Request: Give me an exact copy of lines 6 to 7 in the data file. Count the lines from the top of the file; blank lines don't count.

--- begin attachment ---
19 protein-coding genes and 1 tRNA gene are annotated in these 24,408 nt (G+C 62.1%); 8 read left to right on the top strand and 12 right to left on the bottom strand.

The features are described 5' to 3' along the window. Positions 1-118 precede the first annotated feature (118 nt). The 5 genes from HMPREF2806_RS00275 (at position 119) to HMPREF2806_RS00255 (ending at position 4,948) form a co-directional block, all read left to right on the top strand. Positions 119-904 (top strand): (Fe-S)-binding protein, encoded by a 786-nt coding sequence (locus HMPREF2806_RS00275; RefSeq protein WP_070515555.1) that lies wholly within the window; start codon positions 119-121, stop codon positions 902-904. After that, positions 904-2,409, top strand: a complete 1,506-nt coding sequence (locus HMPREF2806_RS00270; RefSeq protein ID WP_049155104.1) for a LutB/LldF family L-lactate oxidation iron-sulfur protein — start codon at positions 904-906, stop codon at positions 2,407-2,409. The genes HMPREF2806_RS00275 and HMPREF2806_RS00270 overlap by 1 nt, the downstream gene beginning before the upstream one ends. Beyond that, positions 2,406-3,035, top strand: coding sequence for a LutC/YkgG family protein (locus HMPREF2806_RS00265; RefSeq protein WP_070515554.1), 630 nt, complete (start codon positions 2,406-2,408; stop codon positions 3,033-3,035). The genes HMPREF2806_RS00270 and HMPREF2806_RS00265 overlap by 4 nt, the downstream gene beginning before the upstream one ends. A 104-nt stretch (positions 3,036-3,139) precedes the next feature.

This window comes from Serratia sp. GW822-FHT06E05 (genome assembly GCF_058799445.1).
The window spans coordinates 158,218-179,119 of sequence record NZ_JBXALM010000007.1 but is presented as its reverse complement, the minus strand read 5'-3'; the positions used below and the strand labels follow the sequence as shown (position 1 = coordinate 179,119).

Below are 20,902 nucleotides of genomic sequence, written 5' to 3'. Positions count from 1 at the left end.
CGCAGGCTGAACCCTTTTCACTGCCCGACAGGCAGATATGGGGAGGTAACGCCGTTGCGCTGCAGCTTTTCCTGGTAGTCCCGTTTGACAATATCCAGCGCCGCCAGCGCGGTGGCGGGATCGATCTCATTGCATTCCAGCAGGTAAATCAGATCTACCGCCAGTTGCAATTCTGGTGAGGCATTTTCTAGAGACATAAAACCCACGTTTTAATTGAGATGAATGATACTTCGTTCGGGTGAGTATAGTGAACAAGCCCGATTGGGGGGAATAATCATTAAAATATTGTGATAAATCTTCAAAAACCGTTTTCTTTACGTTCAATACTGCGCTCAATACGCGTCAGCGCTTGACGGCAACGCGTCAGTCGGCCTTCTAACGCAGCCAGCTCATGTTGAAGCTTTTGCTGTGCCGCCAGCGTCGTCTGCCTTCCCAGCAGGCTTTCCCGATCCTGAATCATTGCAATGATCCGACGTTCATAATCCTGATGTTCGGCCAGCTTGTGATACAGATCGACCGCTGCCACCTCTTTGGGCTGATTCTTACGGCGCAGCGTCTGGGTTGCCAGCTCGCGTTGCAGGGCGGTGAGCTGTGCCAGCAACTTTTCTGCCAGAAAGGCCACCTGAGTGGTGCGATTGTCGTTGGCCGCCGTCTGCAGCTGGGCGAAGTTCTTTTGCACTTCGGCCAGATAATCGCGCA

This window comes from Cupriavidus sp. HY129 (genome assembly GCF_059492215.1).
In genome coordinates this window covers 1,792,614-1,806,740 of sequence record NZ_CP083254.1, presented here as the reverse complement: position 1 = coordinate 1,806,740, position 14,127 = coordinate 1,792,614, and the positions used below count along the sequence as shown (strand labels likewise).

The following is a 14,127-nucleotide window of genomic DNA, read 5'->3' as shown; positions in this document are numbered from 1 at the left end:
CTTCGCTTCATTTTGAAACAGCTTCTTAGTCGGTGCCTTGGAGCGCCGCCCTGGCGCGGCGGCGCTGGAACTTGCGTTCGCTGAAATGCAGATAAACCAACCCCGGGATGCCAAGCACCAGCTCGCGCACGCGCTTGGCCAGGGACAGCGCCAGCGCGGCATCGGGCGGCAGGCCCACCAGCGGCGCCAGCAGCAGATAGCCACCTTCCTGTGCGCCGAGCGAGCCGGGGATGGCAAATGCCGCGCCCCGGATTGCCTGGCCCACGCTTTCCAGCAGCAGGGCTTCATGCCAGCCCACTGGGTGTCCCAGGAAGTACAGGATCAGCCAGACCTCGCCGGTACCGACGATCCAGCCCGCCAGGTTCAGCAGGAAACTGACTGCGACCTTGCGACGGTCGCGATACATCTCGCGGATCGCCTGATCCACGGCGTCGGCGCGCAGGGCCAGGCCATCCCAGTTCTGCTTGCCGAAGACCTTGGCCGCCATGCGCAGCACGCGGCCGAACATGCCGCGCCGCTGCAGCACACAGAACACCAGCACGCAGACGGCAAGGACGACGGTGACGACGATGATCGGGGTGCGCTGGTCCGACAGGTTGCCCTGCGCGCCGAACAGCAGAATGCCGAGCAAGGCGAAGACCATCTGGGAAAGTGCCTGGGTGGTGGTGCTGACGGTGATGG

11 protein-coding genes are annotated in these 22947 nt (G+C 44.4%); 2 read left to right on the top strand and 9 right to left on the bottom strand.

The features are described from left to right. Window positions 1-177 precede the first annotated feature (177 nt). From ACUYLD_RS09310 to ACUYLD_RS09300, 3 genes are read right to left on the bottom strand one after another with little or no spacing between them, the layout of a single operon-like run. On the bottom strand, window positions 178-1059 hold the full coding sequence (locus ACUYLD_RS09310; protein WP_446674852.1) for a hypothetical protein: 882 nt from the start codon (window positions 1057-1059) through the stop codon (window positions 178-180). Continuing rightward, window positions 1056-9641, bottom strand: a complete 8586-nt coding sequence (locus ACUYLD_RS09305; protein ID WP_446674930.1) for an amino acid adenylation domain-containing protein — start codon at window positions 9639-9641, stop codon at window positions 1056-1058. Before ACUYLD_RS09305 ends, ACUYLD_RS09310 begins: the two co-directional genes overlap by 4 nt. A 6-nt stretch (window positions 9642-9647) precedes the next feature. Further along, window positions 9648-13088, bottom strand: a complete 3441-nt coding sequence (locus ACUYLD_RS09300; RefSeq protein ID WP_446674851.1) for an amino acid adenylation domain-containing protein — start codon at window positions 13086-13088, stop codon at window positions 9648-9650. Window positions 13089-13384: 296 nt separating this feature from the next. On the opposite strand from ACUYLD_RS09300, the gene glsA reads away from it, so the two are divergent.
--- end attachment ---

CGCAGGCTGAACCCTTTTCACTGCCCGACAGGCAGATATGGGGAGGTAACGCCGTTGCGCTGCAGCTTTTCCTGGTAGTCCCGTTTGACAATATCCAGCGCCGCCAGCGCGGTGGCGGGATCGATCTCATTGCATTCCAGCAGGTAAATCAGATCTACCGCCAGTTGCAATTCTGGTGAGGCATTTTCTAGAGACATAAAACCCACGTTTTAATTGAGATGAATGATACTTCGTTCGGGTGAGTATAGTGAACAAGCCCGATTGGGGGGAATAATCATTAAAATATTGTGATAAATCTTCAAAAACCGTTTTCTTTACGTTCAATACTGCGCTCAATACGCGTCAGCGCTTGACGGCAACGCGTCAGTCGGCCTTCTAACGCAGCCAGCTCATGTTGAAGCTTTTGCTGTGCCGCCAGCGTCGTCTGCCTTCCCAGCAGGCTTTCCCGATCCTGAATCATTGCAATGATCCGACGTTCATAATCCTGATGTTCGGCCAGCTTGTGATACAGATCGACCGCTGCCACCTCTTTGGGCTGATTCTTACGGCGCAGCGTCTGGGTTGCCAGCTCGCGTTGCAGGGCGGTGAGCTGTGCCAGCAACTTTTCTGCCAGAAAGGCCACCTGAGTGGTGCGATTGTCGTTGGCCGCCGTCTGCAGCTGGGCGAAGTTCTTTTGCACTTCGGCCAGATAATCGCGCA

This window comes from Cupriavidus sp. HY129 (genome assembly GCF_059492215.1).